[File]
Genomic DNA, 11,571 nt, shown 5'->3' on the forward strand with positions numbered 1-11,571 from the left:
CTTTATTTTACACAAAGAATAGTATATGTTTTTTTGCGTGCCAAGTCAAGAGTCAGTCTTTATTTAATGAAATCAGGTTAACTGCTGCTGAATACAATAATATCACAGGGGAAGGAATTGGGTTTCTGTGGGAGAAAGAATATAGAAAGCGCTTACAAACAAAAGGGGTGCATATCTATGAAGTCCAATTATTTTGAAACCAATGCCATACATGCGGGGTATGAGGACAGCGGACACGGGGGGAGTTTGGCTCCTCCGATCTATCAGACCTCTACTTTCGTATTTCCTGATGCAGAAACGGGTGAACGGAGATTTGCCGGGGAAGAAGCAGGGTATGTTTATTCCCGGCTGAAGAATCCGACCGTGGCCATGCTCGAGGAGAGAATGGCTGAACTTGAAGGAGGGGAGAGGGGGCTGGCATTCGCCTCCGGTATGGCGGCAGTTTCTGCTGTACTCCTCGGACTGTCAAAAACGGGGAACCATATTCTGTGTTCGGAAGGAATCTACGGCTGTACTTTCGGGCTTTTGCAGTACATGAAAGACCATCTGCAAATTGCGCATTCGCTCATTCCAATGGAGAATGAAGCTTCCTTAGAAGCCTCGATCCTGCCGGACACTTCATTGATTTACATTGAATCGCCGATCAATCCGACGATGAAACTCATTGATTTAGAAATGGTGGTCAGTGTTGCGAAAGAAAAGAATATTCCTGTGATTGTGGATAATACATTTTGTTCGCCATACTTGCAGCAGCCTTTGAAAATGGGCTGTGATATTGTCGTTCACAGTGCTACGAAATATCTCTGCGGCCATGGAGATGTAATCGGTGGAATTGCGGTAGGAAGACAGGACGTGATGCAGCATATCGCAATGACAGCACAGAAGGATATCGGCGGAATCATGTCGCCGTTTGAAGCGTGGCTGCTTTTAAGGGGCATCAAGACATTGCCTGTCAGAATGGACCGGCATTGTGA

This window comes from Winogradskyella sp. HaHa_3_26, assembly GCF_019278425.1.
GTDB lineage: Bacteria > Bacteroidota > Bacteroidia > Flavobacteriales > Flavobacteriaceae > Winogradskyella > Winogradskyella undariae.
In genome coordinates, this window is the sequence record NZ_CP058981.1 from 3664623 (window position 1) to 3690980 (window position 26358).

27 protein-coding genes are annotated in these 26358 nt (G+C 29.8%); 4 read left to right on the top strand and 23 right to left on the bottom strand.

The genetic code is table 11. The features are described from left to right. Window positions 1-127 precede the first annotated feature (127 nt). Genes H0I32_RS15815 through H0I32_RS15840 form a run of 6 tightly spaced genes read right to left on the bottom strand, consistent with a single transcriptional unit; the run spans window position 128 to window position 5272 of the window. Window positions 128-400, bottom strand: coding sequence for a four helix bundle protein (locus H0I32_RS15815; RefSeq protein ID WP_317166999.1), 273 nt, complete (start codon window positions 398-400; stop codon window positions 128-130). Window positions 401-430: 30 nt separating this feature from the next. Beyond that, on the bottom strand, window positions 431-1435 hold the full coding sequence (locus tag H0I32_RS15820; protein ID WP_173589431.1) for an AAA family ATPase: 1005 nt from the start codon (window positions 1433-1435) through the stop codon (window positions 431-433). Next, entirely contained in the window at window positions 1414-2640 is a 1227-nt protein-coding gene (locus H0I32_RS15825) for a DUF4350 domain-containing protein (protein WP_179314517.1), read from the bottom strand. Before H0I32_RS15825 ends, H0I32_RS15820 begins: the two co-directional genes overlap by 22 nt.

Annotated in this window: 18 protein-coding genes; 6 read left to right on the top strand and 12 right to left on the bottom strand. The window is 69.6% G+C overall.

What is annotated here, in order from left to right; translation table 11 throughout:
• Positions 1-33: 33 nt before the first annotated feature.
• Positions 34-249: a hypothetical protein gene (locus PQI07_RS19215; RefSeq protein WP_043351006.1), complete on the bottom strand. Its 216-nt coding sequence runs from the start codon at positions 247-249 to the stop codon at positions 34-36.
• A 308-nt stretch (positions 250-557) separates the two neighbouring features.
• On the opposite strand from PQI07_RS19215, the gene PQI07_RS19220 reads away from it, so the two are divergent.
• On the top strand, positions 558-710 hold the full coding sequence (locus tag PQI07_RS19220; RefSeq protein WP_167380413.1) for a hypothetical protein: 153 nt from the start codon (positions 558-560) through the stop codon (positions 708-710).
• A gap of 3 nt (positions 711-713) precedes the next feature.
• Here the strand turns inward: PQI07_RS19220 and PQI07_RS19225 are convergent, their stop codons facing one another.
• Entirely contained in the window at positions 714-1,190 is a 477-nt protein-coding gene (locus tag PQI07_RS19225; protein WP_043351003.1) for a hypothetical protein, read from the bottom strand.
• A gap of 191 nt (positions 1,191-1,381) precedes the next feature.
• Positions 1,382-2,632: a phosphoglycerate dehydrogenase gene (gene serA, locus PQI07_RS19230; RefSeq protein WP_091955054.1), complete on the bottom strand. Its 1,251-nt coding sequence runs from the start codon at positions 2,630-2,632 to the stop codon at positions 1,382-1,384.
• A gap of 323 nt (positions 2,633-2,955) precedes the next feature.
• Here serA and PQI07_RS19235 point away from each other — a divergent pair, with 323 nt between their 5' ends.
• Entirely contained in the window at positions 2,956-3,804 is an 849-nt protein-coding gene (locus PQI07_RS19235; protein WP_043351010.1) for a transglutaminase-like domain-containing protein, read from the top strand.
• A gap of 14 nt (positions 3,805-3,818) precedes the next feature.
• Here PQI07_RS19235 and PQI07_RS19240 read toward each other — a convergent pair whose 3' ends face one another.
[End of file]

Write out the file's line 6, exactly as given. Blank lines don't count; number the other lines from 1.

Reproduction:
27 protein-coding genes are annotated in these 26358 nt (G+C 29.8%); 4 read left to right on the top strand and 23 right to left on the bottom strand.